Charlie Alfred’s Weblog

Utility Curves

In my earlier entry titled “Significance of Context” I identified five factors that would make a group of people have very similar views about value: 

o  They play the same (or very similar) role in the system.

o  They want the same small set of key benefits

The amount of value they perceive from different levels of these benefits is similar.

o  They have the same view when ranking these key benefits in order of importance

o  They are subject to similar environmental factors (e.g. constraints and uncertainties)

Let’s take a closer look at the third factor.

Economists have used the concepts of Ordinal Utility and Cardinal Utility as a means for expressing consumer preference.

Ordinal utility tries to eliminate the notion that utility is quantifiable by asking people to rank preferences.  For example, a hungry person might be asked to rank the following lunch items: Quarter Pounder, Whopper, slice of sausage pizza, tossed salad with chicken, or a ham and cheese sandwich.  Some measure of relative preference can be gotten by grouping the items and requesting choices.  For example, over the next 3 days, would you prefer a Quarter Pounder, Whopper, and salad, or 2 ham and cheese sandwiches and a slice of sausage pizza?  Combinations which leave the person indifferent (or confused?) identify equivalent value points.

Cardinal Utility seems to map a measurable quantity (such as a level of some benefit) to an abstract measure of its value, called a util.  This approach had fallen out of favor with economists for many years, until it was revived by von Neumann and Morgenstern in their analysis of behavior under uncertainty.  We will use the notion of Cardinal Utility in this post because the notion that value is a subjective perception is a key underlying concept for value modeling.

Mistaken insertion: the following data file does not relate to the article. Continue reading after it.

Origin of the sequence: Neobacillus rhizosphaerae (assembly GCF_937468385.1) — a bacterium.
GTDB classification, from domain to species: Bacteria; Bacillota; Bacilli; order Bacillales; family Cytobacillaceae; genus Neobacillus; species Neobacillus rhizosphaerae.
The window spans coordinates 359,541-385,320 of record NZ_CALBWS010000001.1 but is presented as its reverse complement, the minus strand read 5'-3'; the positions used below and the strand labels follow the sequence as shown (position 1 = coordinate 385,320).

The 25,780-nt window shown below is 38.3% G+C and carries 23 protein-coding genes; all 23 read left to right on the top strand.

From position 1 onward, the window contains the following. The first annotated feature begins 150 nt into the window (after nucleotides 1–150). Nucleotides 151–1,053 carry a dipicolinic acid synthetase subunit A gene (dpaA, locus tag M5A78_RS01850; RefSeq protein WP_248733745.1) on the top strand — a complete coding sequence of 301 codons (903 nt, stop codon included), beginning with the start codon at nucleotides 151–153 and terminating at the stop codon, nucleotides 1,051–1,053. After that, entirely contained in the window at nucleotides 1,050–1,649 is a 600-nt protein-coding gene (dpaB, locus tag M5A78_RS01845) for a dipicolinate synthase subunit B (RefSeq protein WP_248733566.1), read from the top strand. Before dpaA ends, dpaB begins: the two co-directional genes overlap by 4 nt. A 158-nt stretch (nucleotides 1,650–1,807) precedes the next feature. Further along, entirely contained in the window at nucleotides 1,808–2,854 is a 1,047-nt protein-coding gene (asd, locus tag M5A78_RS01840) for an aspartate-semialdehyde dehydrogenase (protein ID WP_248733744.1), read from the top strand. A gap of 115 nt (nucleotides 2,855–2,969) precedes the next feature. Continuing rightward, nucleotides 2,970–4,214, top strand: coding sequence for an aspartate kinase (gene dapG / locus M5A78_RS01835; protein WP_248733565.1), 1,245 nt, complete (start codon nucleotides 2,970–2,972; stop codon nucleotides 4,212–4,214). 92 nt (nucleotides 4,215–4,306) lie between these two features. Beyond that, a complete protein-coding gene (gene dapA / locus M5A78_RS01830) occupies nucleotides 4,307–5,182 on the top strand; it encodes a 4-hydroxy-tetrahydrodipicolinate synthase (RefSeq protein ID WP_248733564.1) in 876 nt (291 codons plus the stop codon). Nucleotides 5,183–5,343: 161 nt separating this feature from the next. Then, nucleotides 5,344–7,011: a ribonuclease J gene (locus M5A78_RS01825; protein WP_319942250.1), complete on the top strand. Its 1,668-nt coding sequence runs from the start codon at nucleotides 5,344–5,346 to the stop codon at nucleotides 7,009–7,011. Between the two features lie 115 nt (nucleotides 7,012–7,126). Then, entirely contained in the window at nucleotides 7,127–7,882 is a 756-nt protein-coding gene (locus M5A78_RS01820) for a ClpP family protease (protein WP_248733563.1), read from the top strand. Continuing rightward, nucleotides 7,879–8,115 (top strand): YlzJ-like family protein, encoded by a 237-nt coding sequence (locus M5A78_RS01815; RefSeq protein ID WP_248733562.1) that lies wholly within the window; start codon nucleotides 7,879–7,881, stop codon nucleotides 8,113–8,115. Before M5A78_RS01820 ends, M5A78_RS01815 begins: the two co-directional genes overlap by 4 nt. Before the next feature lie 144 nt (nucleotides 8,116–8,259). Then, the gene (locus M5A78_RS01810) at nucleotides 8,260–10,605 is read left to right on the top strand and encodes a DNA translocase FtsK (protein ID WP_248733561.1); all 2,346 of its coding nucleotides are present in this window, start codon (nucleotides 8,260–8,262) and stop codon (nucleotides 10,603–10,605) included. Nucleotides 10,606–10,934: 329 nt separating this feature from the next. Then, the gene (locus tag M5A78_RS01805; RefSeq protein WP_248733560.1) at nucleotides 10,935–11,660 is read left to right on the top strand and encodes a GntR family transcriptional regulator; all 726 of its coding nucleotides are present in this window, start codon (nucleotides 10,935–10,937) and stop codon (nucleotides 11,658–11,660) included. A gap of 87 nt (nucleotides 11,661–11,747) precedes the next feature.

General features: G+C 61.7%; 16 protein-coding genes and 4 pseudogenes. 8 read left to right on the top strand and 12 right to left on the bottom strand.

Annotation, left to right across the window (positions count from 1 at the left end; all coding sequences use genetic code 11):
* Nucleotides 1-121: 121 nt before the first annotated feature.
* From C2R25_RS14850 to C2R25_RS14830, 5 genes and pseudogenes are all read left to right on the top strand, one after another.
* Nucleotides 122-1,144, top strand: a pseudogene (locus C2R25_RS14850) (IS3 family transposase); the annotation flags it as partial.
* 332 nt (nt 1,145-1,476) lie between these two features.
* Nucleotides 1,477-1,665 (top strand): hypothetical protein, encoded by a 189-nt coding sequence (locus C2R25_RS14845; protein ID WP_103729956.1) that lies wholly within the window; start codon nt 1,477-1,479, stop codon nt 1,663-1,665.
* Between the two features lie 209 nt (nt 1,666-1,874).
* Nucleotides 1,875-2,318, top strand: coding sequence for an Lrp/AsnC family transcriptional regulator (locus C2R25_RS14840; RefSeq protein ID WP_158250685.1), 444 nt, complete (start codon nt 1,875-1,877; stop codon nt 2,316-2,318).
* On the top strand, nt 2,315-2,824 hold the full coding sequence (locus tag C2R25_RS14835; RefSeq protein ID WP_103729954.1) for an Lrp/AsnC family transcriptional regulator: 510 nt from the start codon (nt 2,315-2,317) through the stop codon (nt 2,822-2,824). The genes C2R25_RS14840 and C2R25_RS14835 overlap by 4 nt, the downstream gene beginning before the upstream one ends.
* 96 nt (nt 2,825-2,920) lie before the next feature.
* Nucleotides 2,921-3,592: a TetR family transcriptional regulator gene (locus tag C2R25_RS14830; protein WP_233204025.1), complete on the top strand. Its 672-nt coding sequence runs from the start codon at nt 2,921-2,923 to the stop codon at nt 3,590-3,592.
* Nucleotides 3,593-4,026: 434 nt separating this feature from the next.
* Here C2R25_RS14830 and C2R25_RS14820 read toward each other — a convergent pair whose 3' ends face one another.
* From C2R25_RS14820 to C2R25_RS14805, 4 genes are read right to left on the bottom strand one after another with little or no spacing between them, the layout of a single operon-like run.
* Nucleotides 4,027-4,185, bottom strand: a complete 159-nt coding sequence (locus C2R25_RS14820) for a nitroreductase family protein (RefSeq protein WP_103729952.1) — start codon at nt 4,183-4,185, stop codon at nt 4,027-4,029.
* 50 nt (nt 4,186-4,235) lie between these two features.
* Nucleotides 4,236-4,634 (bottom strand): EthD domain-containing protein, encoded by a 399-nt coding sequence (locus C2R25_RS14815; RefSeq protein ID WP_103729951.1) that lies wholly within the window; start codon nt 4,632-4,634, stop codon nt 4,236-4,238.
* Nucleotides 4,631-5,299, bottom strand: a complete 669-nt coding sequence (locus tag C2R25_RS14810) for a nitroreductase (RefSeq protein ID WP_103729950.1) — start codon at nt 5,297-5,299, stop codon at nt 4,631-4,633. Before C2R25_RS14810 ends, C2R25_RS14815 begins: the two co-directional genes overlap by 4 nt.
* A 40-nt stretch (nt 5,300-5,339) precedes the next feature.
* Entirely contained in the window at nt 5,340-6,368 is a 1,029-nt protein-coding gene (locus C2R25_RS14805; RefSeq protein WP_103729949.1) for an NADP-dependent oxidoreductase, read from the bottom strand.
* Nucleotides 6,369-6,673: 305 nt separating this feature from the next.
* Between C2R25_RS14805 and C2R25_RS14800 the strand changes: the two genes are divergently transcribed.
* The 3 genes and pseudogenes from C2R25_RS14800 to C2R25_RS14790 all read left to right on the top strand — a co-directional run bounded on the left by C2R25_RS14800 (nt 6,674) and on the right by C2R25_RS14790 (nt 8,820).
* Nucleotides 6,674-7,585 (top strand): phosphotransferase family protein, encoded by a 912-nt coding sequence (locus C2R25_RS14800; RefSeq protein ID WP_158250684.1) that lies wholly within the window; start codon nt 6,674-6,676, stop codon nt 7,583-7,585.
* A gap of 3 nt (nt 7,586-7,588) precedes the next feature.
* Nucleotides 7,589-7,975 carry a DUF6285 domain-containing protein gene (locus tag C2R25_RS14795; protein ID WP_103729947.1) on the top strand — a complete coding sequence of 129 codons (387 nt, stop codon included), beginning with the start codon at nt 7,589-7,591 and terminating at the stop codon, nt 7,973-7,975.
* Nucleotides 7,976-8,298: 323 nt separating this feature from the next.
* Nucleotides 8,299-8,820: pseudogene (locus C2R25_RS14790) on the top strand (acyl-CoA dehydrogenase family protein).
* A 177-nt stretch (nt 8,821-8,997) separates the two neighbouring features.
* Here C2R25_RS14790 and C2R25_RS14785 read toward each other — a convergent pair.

In 2003, the Software Engineering Institute at Carnegie Mellon University, published a method for software architecture analysis called CBAM (Cost Benefit Analysis Method).  This method uses a technique which is familiar to anyone who had their high school or college exam scores “graded on the curve”.  In particular, respondents are asked to pick the level of measurable benefit which corresponds to five levels of value:

F    Unacceptable      Benefits at or below this level are equally poor (as bad as it gets)

D    Adequate             Benefits at this level provide value that is barely passable

C    Satisfactory         Benefits at this level provide the expected level of value

B    Desirable             Benefits at this level provide more value than expected

A    Ideal                     Benefits at or over this level reach saturation (as good as it gets)

As a result, utility curves for fuel economy from a car might look something like this:

This artificial example shows three utility curves: one linear, one shaped like an “S”, and the third parabolic.  All three curves agree that 10 MPG is undesirable, and 50 MPG is ideal (this example must be artificial, since in the real world you’d need a pretty large group of people to find 3 reaching this much of an agreement).